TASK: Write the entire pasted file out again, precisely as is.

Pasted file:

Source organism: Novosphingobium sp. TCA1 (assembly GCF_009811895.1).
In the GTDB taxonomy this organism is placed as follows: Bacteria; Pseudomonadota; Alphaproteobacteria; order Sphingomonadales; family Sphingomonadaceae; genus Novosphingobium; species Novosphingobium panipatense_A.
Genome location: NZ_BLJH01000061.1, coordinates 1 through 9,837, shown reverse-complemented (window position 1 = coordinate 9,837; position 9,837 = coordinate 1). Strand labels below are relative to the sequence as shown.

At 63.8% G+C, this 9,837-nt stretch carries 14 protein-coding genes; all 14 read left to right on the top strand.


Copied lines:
Source organism: Novosphingobium sp. TCA1 (assembly GCF_009811895.1).
In the GTDB taxonomy this organism is placed as follows: Bacteria; Pseudomonadota; Alphaproteobacteria; order Sphingomonadales; family Sphingomonadaceae; genus Novosphingobium; species Novosphingobium panipatense_A.
Genome location: NZ_BLJH01000061.1, coordinates 1 through 9,837, shown reverse-complemented (window position 1 = coordinate 9,837; position 9,837 = coordinate 1). Strand labels below are relative to the sequence as shown.

At 63.8% G+C, this 9,837-nt stretch carries 14 protein-coding genes; all 14 read left to right on the top strand.